Monday, December 5, 2011

A French Christmas - The Feast of Saint Barbara

Wheat of Saint Barbara

For some in Provencal France, the "Christmas Season" beings on December 4th with the Feast of Saint Barbara, when wheat (or sometimes lentil) seeds are planted on damp cotton wool in three small saucers and kept moist throughout Advent. These three plantings represent the Holy Trinity. Packets of wheat seeds are sold in bakeries, pharmacies and certain banks in aid of the children's charity Le Blé de l'Espérance. In the days and weeks leading up to Christmas, little pots of the wheat of Saint Barbara can be seen sprouting up on counters and windowsills all over France.

The tradition of the Feast of Saint Barbara is that the higher and faster the wheat grows, the more prosperous the upcoming year will be. There is even a common saying in Provence, "Quand lou blad vèn bèn, tout vèn bèn" which means "When the wheat goes well, everything goes well."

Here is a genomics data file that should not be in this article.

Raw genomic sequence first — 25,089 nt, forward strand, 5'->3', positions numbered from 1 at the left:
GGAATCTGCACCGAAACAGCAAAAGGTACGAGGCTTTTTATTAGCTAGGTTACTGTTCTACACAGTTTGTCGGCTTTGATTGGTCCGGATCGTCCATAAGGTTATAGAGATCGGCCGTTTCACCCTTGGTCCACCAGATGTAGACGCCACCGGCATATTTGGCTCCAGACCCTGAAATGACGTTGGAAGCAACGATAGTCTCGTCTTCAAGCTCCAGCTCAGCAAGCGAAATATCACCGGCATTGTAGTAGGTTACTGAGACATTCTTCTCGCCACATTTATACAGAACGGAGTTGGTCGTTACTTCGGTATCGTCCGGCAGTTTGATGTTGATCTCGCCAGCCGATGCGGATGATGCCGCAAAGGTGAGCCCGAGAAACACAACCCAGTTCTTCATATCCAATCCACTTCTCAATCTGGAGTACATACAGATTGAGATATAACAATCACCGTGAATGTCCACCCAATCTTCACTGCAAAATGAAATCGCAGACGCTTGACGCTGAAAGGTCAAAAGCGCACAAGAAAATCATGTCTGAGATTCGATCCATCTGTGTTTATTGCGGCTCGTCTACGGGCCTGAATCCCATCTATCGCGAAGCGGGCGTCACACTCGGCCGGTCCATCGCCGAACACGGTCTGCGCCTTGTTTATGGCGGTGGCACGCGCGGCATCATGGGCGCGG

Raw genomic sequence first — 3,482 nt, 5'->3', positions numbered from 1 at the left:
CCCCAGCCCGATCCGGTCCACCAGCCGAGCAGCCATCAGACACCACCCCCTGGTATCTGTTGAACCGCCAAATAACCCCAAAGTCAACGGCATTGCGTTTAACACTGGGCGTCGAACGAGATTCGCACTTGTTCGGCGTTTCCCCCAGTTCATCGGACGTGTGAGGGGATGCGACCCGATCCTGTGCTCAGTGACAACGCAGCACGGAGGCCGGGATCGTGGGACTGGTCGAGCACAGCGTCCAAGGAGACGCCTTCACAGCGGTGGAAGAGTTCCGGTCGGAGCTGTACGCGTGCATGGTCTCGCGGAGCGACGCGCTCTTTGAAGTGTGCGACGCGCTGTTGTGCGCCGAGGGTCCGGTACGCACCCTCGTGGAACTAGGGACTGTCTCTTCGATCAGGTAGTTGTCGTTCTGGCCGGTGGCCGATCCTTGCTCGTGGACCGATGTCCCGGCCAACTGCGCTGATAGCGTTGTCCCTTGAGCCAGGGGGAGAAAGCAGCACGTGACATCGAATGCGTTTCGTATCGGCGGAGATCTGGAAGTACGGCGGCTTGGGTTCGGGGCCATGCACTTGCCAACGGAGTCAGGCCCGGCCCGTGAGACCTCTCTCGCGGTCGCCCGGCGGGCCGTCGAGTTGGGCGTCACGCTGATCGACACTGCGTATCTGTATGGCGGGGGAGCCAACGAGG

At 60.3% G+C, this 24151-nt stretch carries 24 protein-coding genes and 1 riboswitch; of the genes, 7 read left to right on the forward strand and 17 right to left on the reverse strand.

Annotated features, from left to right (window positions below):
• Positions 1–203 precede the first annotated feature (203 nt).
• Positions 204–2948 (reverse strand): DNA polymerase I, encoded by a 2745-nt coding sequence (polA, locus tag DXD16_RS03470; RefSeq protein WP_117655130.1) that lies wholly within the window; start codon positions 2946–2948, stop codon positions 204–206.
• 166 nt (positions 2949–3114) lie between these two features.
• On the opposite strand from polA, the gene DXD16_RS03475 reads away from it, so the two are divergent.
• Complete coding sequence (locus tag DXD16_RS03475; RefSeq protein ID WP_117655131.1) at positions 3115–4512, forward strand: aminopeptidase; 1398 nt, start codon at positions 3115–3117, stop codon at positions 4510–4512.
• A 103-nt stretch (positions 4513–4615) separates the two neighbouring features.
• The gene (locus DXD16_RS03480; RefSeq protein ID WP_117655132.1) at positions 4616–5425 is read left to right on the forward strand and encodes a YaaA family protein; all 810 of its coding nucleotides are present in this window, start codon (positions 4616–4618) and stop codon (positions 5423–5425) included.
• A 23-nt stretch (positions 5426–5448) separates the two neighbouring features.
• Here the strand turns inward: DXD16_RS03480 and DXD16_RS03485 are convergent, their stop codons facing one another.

By Christmas Eve, the wheat plantings have grown and the saucers are decorated with red ribbons and placed on the table to accompany the Christmas Eve meal called "The Great Supper." After the Great Supper, the wheat may be used to adorn the Nativity crib in the creche, representing fields of wheat. In the New Year, peasants often plant the seedlings into their real fields to assure a good harvest.

Joyeux Noël, Mitty

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